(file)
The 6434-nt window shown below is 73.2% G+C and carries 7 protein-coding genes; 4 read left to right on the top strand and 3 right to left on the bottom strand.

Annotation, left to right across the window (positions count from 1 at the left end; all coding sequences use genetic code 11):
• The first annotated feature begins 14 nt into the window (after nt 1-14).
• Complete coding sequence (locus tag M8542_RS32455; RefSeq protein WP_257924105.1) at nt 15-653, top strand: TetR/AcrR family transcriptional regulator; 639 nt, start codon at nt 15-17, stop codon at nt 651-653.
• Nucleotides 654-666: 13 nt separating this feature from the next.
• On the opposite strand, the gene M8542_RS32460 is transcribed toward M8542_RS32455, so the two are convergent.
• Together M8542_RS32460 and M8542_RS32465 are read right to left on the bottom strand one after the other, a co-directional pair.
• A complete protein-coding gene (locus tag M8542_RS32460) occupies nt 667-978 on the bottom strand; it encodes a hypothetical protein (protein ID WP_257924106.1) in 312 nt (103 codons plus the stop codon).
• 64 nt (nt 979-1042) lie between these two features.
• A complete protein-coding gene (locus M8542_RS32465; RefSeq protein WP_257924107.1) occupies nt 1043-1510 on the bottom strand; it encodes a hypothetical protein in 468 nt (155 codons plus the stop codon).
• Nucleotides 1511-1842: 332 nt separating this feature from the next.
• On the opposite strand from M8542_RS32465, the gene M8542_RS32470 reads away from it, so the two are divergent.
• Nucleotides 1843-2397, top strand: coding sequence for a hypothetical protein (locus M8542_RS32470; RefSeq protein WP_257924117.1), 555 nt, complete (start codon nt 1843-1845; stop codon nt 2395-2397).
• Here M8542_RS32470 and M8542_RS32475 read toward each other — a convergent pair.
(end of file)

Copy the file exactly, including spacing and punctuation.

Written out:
The 6434-nt window shown below is 73.2% G+C and carries 7 protein-coding genes; 4 read left to right on the top strand and 3 right to left on the bottom strand.

Annotation, left to right across the window (positions count from 1 at the left end; all coding sequences use genetic code 11):
• The first annotated feature begins 14 nt into the window (after nt 1-14).
• Complete coding sequence (locus tag M8542_RS32455; RefSeq protein WP_257924105.1) at nt 15-653, top strand: TetR/AcrR family transcriptional regulator; 639 nt, start codon at nt 15-17, stop codon at nt 651-653.
• Nucleotides 654-666: 13 nt separating this feature from the next.
• On the opposite strand, the gene M8542_RS32460 is transcribed toward M8542_RS32455, so the two are convergent.
• Together M8542_RS32460 and M8542_RS32465 are read right to left on the bottom strand one after the other, a co-directional pair.
• A complete protein-coding gene (locus tag M8542_RS32460) occupies nt 667-978 on the bottom strand; it encodes a hypothetical protein (protein ID WP_257924106.1) in 312 nt (103 codons plus the stop codon).
• 64 nt (nt 979-1042) lie between these two features.
• A complete protein-coding gene (locus M8542_RS32465; RefSeq protein WP_257924107.1) occupies nt 1043-1510 on the bottom strand; it encodes a hypothetical protein in 468 nt (155 codons plus the stop codon).
• Nucleotides 1511-1842: 332 nt separating this feature from the next.
• On the opposite strand from M8542_RS32465, the gene M8542_RS32470 reads away from it, so the two are divergent.
• Nucleotides 1843-2397, top strand: coding sequence for a hypothetical protein (locus M8542_RS32470; RefSeq protein WP_257924117.1), 555 nt, complete (start codon nt 1843-1845; stop codon nt 2395-2397).
• Here M8542_RS32470 and M8542_RS32475 read toward each other — a convergent pair.